JUSTICE OF THE PEACE INTITATES NEW PROSECUTION
PROCESS FOR TRAFFIC AND MINOR CRIMINAL CASES
A new process for prosecuting minor traffic and criminal cases being phased into different locations of the Justice of the Peace Court is saving time and money for defendants, police agencies, and others. Prior to the initiation of this process, traffic defendants hoping to obtain a plea bargain in their case typically had to appear in court twice: first at arraignment in the Justice of the Peace Court and then at trial in either the Justice of the Peace Court or Court of Common Pleas (if the defendant elected to transfer the case to that Court). Under the new procedure established by Chief Magistrate Alan G. Davis, in conjunction with police agencies, these cases can usually be resolved in one court appearance.
The new procedure provides for a call of the calendar with defendants given a set time and date to appear. Once in court, a senior member of the arresting police agency is available to discuss the charges with defendants and, when appropriate, can offer a plea agreement at this appearance. This saves the need to appear in court a second time. The new process, which began as a pilot project in Court 6 (Harrington) in June 2007, is now operating throughout Kent County (including, Courts 7 (Dover) and 8 (Smyrna) and Court 6), as well as in Sussex County in Courts 3 (Georgetown) and 4 (Seaford). The remaining Sussex County courts are expected to begin police prosecutions in the very near future. In New Castle County, Courts 9 (Middletown) and 11 (New Castle) have also begun operating with the new process with some police agencies, with additional New Castle County Police troops’ participation expected to begin soon.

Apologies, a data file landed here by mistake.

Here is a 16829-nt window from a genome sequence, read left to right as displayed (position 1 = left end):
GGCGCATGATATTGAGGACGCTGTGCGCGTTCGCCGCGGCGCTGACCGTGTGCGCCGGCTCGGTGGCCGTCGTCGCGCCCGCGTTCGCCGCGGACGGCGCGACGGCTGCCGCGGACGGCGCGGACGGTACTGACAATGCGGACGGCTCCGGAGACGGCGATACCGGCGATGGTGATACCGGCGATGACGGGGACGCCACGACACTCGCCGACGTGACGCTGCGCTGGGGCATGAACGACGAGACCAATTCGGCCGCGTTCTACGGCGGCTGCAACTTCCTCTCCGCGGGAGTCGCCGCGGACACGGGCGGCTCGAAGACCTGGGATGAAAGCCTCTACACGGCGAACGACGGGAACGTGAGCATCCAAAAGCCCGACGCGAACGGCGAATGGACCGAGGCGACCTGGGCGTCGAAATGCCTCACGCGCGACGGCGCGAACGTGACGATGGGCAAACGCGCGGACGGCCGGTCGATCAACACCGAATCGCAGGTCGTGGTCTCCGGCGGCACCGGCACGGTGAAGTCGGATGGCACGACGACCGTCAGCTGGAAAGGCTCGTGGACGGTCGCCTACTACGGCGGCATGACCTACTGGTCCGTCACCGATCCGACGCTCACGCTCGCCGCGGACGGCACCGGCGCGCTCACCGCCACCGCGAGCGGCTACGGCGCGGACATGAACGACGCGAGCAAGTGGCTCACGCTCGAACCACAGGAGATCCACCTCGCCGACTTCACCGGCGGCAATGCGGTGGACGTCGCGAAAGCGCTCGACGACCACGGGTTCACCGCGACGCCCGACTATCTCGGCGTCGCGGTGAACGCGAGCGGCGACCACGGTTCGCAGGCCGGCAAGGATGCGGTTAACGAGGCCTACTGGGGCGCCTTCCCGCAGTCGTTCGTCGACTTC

Before participating in the police prosecution process, a police agency informs the State Prosecutor at the Department of Justice of the agency’s desire to participate. If the State Prosecutor deems an agency’s participation appropriate, a letter of authority is issued to the police agency permitting its senior officers to act as prosecutors in the Justice of the Peace Court for this purpose.
The process is already reducing costs, improving efficiency, and eliminating duplicative efforts for the Justice of the Peace Court, the Court of Common Pleas, and for participating police departments, as well as enhancing public safety by relieving road officers from attendance at most court hearings. It also saves time for the Office of the Attorney General by reducing the number of traffic cases they need to handle in the Court of Common Pleas, thus giving them additional time to address more serious cases. Defendants also benefit by being able to resolve their cases in a single court appearance.
For further information, contact Marianne Kennedy.